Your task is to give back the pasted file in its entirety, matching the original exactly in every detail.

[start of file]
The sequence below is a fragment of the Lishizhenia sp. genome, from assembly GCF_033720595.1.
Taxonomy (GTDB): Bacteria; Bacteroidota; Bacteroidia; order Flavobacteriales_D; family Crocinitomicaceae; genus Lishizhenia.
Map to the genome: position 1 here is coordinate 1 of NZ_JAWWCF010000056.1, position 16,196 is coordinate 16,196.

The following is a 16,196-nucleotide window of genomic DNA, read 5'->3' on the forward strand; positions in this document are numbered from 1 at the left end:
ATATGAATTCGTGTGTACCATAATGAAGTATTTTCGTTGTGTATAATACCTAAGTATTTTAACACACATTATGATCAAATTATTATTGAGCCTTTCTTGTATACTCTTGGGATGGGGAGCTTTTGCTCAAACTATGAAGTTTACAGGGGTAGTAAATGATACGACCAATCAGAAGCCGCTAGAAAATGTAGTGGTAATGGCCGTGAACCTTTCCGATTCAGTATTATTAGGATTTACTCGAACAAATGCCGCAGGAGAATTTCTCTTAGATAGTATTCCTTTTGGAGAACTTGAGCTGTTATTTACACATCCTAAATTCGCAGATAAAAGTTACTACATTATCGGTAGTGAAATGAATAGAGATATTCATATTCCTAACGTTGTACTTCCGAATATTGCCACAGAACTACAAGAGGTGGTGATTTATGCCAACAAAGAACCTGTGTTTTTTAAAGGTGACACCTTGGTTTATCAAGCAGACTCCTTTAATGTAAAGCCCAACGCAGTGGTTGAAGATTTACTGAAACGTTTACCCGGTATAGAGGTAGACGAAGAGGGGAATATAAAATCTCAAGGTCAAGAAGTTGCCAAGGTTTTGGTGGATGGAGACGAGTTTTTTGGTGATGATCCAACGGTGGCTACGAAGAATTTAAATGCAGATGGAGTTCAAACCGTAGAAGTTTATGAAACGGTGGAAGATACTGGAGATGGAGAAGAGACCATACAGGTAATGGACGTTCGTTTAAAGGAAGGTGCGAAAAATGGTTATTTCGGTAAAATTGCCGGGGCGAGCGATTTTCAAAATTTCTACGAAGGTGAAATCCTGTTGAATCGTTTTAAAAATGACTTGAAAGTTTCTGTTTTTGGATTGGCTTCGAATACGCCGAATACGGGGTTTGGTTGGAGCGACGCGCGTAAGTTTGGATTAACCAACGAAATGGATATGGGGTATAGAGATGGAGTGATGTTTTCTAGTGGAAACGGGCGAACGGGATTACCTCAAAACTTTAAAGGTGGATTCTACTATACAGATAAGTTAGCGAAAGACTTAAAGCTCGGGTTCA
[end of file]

The sequence below is a fragment of the Lishizhenia sp. genome, from assembly GCF_033720595.1.
Taxonomy (GTDB): Bacteria; Bacteroidota; Bacteroidia; order Flavobacteriales_D; family Crocinitomicaceae; genus Lishizhenia.
Map to the genome: position 1 here is coordinate 1 of NZ_JAWWCF010000056.1, position 16,196 is coordinate 16,196.

The following is a 16,196-nucleotide window of genomic DNA, read 5'->3' on the forward strand; positions in this document are numbered from 1 at the left end:
ATATGAATTCGTGTGTACCATAATGAAGTATTTTCGTTGTGTATAATACCTAAGTATTTTAACACACATTATGATCAAATTATTATTGAGCCTTTCTTGTATACTCTTGGGATGGGGAGCTTTTGCTCAAACTATGAAGTTTACAGGGGTAGTAAATGATACGACCAATCAGAAGCCGCTAGAAAATGTAGTGGTAATGGCCGTGAACCTTTCCGATTCAGTATTATTAGGATTTACTCGAACAAATGCCGCAGGAGAATTTCTCTTAGATAGTATTCCTTTTGGAGAACTTGAGCTGTTATTTACACATCCTAAATTCGCAGATAAAAGTTACTACATTATCGGTAGTGAAATGAATAGAGATATTCATATTCCTAACGTTGTACTTCCGAATATTGCCACAGAACTACAAGAGGTGGTGATTTATGCCAACAAAGAACCTGTGTTTTTTAAAGGTGACACCTTGGTTTATCAAGCAGACTCCTTTAATGTAAAGCCCAACGCAGTGGTTGAAGATTTACTGAAACGTTTACCCGGTATAGAGGTAGACGAAGAGGGGAATATAAAATCTCAAGGTCAAGAAGTTGCCAAGGTTTTGGTGGATGGAGACGAGTTTTTTGGTGATGATCCAACGGTGGCTACGAAGAATTTAAATGCAGATGGAGTTCAAACCGTAGAAGTTTATGAAACGGTGGAAGATACTGGAGATGGAGAAGAGACCATACAGGTAATGGACGTTCGTTTAAAGGAAGGTGCGAAAAATGGTTATTTCGGTAAAATTGCCGGGGCGAGCGATTTTCAAAATTTCTACGAAGGTGAAATCCTGTTGAATCGTTTTAAAAATGACTTGAAAGTTTCTGTTTTTGGATTGGCTTCGAATACGCCGAATACGGGGTTTGGTTGGAGCGACGCGCGTAAGTTTGGATTAACCAACGAAATGGATATGGGGTATAGAGATGGAGTGATGTTTTCTAGTGGAAACGGGCGAACGGGATTACCTCAAAACTTTAAAGGTGGATTCTACTATACAGATAAGTTAGCGAAAGACTTAAAGCTCGGGTTCA